I got Lasik a few days ago. No particular reason. My eyes had stopped changing so dramatically and the idea of zapping your eye so you don’t need glasses EVER AGAIN was appealing to me, as an eighteen-year-old. But the surgery was so new, I imagined of Jack Napier’s transformation in a back alley. Now I’m thirty-three, and it seems like the procedure’s had the bugs hammered out, even for someone with my dense prescription (I couldn’t even get the cool glasses that don’ have frames, just ear holders glued to the lenses).
So in November I went through exam after exam after exam, just about all of them some variation on “put your chin on this thing and stare at the blinking light for a while”, I couldn’t schedule a surgery until the end of February. So I simply wait and wait and wait. And then the day comes, me having almost forgotten about it.
More exams, signing consent forms, trying not to let your attention drift because the nurse is explaining when to put the eye drops in because if you don’t your eyes WILL fall out of your head and start walking around like little Mike Wazowskis. I was pretty nervous the days preceding because these are my eyes. It’s not fixing a broken finger or getting an appendix out. This is one of my senses, one of the ways I perceive the world around me. Perhaps the most important way. If I don’t have my eyes, what am I going to do? What if there’s an accident? What if the guy who’s done hundreds of procedures isn’t there that day? What if a fly flies under the laser?
|This horrified me the first time I saw it. And it kept running through my head for the last week.|
They take you to a sterile room and lay you down on a chair between two large, amorphous medical machines with combinations of black and white casings. One for each eye. Without my glasses, I can’t tell much about what’s happening, except that I’m staring up at a circle with an orange light blinking, not unlike the dentist’s light (that reminds me, I need to make a dentist appointment). After some swabs with numbing agent and other chemicals (which I’m used to; because I wear contacts, my eyes are no longer very sensitive) they put in some kind of eyelid expander (which made me realize HOLY HELL WHAT IS HAPPENING TO ME?)
I have no idea when the actual laser came into play. I didn’t see it, but I understand you can only see lasers in the movies. I do know that at some point there was a machine smell, like oil or metal spinning up. That was likely it. This happened for each eye, and it didn’t hurt, from what I could tell. The only thing that really hurt was putting the eyelid thing in, and that was just pressure.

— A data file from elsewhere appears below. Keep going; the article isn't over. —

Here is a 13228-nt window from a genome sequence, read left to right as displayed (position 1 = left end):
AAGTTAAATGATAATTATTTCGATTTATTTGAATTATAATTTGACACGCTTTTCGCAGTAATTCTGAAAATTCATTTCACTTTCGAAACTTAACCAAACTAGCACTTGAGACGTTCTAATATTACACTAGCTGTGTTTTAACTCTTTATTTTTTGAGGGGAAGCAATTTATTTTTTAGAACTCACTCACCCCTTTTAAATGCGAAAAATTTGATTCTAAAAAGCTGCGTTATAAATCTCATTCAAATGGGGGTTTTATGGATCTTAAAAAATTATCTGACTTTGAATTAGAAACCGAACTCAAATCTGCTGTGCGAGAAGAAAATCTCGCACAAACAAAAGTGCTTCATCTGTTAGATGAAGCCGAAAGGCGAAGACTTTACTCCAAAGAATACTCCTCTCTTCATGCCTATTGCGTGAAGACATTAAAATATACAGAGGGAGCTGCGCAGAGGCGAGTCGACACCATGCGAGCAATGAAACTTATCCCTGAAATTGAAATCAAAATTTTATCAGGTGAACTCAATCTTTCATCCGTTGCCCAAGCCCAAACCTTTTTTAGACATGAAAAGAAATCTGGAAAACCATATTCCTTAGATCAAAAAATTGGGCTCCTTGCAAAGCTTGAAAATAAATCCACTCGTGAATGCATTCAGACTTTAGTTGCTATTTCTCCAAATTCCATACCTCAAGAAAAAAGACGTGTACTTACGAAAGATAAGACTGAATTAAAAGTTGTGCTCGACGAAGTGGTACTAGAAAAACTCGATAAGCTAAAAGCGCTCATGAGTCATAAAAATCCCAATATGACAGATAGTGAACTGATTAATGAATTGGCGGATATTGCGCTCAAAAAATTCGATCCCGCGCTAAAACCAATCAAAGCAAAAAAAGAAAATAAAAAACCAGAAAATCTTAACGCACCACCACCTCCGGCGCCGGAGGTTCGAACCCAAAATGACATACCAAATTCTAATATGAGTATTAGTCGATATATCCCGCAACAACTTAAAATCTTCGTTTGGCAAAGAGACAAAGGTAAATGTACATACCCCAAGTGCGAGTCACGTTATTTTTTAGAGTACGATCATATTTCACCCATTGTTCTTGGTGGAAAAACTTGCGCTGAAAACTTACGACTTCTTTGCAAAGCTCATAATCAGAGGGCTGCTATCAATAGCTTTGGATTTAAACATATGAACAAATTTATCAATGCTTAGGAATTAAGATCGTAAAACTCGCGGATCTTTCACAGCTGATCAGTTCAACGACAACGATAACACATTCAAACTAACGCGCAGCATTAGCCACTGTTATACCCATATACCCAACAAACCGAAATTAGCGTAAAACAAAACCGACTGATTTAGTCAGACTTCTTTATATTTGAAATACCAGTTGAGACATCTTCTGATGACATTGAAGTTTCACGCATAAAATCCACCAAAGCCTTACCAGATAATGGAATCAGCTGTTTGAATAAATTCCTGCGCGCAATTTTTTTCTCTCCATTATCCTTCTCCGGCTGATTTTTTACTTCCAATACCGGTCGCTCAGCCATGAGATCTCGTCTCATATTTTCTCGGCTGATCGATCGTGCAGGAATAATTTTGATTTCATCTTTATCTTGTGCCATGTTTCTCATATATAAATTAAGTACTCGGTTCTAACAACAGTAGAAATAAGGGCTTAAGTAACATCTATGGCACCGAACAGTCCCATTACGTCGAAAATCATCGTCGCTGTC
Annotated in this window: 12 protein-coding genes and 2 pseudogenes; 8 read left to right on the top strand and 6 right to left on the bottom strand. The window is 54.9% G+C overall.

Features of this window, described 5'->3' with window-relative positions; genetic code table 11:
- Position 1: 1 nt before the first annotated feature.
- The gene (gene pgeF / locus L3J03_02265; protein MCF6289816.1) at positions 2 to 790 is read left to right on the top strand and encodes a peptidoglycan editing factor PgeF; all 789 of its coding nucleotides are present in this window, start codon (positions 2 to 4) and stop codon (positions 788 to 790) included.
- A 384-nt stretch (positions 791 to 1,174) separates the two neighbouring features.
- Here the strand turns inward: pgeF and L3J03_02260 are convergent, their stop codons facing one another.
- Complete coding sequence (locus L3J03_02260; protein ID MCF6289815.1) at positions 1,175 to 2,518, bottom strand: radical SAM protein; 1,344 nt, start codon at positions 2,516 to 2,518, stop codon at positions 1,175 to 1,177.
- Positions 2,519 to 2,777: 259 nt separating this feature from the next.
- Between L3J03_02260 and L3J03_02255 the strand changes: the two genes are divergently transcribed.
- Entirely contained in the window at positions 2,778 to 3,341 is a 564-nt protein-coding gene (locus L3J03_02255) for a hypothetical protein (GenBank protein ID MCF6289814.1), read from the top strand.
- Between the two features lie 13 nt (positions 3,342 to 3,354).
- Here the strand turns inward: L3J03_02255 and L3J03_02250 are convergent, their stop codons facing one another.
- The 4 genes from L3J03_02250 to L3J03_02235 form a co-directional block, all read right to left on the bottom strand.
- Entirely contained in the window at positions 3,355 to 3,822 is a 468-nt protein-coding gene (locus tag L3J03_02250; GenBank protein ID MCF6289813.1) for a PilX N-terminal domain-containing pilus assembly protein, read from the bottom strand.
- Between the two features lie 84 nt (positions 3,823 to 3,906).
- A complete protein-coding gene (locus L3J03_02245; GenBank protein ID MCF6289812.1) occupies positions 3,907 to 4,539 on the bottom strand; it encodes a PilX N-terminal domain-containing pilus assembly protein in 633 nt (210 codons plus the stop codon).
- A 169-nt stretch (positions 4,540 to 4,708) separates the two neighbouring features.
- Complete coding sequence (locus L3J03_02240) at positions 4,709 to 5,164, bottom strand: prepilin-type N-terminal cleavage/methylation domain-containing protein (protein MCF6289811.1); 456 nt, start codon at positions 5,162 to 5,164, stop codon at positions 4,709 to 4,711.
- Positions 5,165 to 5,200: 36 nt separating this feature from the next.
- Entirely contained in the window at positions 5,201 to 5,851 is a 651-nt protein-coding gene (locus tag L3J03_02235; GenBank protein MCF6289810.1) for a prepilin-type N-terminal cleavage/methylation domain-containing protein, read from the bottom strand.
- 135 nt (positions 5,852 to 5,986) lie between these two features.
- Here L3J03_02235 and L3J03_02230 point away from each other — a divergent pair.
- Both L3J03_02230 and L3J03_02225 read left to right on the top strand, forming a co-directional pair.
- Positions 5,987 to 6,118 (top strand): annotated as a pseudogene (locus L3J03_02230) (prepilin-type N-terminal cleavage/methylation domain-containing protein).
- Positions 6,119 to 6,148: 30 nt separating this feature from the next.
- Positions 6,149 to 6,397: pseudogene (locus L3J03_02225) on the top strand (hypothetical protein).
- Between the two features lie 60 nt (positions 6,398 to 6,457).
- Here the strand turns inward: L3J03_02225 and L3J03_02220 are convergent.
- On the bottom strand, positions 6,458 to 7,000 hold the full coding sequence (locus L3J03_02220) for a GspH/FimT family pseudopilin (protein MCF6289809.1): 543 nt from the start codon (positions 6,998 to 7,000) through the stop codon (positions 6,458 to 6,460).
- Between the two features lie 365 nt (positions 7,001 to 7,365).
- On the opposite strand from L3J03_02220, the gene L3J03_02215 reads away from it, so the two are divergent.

Then I was told to stare at the blinking yellow light while they did something. I don’t know what it was but my frame of vision was bobbing around like dishwasher liquid in a lake. I stared at that light like my kids were gonna die unless I stayed glued like Boba Fett on a Star Destroyer. They could have made it a little brighter and contrasting — I lost it several times. Thankfully, the doctor kept telling me “Fantastic, you’re doing a good job, everything’s going great” constantly through the procedure. I needed that. Also the Valium they gave me. (Legal mind-altering substances? Yes, please).
The whole thing couldn’t have taken more than ten minutes, both eyes. I think the actual operation was a matter of fifteen seconds. After that was putting things back together. Then everything was still blurry, I couldn’t quite tell if my vision was fixed or not, because I now had clear, plastic discs taped to my eyes. The pain gradually increased. The sheet said I couldn’t open my eyes for two hours, but the nurse said that didn’t really matter. Nevertheless, I didn’t dare open my eyes, except a few glances to make sure I wasn’t tripping over the curb to the car.
When I got home, the pain increased pretty bad. At the two hour mark, I tried opening my eyes. But the thing was, I didn’t want to. I wanted to lay back and keep my eyes closed. But I thought you had to as some kind of, like, physical therapy or something. Note to future people who choose Lasik: you do not need to do this. Just because you are allowed to see, doesn’t mean you have to. For me, I’ve never teared so much in my life. I couldn’t keep my eyes open for more than a few seconds. Too early to think something’s wrong, but frustrated I couldn’t help the kids play Mario Kart or anything.
The next morning was better (and I was surprised how easily I went to sleep). The pain was mostly gone, which I think was more from having my eyes pressed back into my skull than the laser. I finally took the eye shields off, and… I could see! It felt like when I wear my contacts. My eyes still felt kind of dry and blurry, and things weren’t as sharp as when I had my glasses. Four days later and it’s still the case, but it’s getting better. Nobody’s really commented on the absence of my glasses. Except my wife, who’s thrilled because I never cleaned them.
My vision still isn’t where it was when I had the glasses (although that could be because I have to put eye drops in every hour). I’m still not eagle-eyed like my wife, so I’ll still have to rely on her to read the road signs. My daily life hasn’t much changed — I could barely notice my glasses usually, I had become so used to them. But when I look in the mirror, I can see my normal face again. It’s the same as it was, but now… I’m sexy!